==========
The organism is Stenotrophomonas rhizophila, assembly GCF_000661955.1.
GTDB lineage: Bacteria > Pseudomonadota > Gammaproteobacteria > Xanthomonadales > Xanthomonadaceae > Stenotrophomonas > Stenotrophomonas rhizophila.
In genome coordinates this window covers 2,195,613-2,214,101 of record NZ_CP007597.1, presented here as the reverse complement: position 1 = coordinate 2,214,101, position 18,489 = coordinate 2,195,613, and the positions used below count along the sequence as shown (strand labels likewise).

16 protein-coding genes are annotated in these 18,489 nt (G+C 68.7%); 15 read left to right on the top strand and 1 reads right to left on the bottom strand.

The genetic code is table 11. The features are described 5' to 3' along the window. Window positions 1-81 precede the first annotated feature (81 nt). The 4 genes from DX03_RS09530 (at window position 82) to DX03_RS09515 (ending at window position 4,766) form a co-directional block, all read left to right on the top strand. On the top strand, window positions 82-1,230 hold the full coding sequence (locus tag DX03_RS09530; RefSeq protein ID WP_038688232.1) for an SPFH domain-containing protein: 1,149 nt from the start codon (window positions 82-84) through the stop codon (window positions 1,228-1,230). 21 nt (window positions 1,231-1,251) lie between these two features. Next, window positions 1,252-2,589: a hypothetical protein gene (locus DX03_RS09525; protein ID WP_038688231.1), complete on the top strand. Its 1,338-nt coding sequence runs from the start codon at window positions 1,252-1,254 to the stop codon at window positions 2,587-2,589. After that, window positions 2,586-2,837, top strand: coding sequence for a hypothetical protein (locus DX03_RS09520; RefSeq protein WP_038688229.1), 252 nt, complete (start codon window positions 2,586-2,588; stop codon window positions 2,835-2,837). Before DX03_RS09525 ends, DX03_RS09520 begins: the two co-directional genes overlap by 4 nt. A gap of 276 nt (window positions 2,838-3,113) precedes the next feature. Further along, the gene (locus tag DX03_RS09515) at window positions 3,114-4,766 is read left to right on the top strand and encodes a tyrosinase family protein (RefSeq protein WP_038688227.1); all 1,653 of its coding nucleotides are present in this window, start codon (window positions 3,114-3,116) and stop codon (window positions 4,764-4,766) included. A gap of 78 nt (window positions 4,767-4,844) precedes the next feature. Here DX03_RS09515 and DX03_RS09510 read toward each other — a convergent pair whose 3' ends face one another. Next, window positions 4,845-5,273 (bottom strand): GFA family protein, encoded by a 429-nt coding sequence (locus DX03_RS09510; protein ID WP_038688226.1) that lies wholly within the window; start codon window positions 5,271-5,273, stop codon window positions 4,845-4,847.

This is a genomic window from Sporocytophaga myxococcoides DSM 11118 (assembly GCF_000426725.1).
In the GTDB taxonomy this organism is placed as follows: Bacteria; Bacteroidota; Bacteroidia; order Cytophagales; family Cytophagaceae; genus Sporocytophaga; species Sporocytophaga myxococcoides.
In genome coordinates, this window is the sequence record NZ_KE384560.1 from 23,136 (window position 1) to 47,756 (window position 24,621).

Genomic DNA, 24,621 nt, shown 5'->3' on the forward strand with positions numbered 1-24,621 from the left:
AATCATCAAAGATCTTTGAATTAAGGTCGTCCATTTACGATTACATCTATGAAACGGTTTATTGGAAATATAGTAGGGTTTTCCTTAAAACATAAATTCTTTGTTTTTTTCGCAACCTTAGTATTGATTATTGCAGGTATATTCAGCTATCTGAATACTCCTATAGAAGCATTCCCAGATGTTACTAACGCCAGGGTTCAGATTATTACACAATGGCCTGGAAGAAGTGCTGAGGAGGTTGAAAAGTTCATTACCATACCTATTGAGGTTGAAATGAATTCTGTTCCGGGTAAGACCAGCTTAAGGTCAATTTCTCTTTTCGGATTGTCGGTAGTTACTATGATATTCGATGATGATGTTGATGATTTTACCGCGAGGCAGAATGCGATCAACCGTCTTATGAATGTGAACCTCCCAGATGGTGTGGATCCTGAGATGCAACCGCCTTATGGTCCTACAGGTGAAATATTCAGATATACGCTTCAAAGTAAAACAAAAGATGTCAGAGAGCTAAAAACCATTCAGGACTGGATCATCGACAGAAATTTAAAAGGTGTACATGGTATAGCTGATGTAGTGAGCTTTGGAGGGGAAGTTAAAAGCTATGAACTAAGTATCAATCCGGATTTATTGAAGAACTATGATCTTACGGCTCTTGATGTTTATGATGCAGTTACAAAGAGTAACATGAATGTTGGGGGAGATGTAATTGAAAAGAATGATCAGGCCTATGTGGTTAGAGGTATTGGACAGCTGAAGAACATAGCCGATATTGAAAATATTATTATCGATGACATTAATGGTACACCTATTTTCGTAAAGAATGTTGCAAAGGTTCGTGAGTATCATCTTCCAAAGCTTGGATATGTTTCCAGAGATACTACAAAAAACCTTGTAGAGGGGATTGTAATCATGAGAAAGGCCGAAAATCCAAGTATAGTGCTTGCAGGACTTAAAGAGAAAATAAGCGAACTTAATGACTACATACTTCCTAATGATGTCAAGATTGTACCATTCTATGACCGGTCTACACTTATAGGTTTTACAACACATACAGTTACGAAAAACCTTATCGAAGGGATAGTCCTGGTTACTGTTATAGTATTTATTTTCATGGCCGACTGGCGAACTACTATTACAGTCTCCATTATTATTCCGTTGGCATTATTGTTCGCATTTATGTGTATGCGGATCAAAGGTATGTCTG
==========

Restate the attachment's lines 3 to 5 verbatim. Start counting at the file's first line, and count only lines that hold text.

In genome coordinates this window covers 2,195,613-2,214,101 of record NZ_CP007597.1, presented here as the reverse complement: position 1 = coordinate 2,214,101, position 18,489 = coordinate 2,195,613, and the positions used below count along the sequence as shown (strand labels likewise).

16 protein-coding genes are annotated in these 18,489 nt (G+C 68.7%); 15 read left to right on the top strand and 1 reads right to left on the bottom strand.

The genetic code is table 11. The features are described 5' to 3' along the window. Window positions 1-81 precede the first annotated feature (81 nt). The 4 genes from DX03_RS09530 (at window position 82) to DX03_RS09515 (ending at window position 4,766) form a co-directional block, all read left to right on the top strand. On the top strand, window positions 82-1,230 hold the full coding sequence (locus tag DX03_RS09530; RefSeq protein ID WP_038688232.1) for an SPFH domain-containing protein: 1,149 nt from the start codon (window positions 82-84) through the stop codon (window positions 1,228-1,230). 21 nt (window positions 1,231-1,251) lie between these two features. Next, window positions 1,252-2,589: a hypothetical protein gene (locus DX03_RS09525; protein ID WP_038688231.1), complete on the top strand. Its 1,338-nt coding sequence runs from the start codon at window positions 1,252-1,254 to the stop codon at window positions 2,587-2,589. After that, window positions 2,586-2,837, top strand: coding sequence for a hypothetical protein (locus DX03_RS09520; RefSeq protein WP_038688229.1), 252 nt, complete (start codon window positions 2,586-2,588; stop codon window positions 2,835-2,837). Before DX03_RS09525 ends, DX03_RS09520 begins: the two co-directional genes overlap by 4 nt. A gap of 276 nt (window positions 2,838-3,113) precedes the next feature. Further along, the gene (locus tag DX03_RS09515) at window positions 3,114-4,766 is read left to right on the top strand and encodes a tyrosinase family protein (RefSeq protein WP_038688227.1); all 1,653 of its coding nucleotides are present in this window, start codon (window positions 3,114-3,116) and stop codon (window positions 4,764-4,766) included. A gap of 78 nt (window positions 4,767-4,844) precedes the next feature. Here DX03_RS09515 and DX03_RS09510 read toward each other — a convergent pair whose 3' ends face one another. Next, window positions 4,845-5,273 (bottom strand): GFA family protein, encoded by a 429-nt coding sequence (locus DX03_RS09510; protein ID WP_038688226.1) that lies wholly within the window; start codon window positions 5,271-5,273, stop codon window positions 4,845-4,847.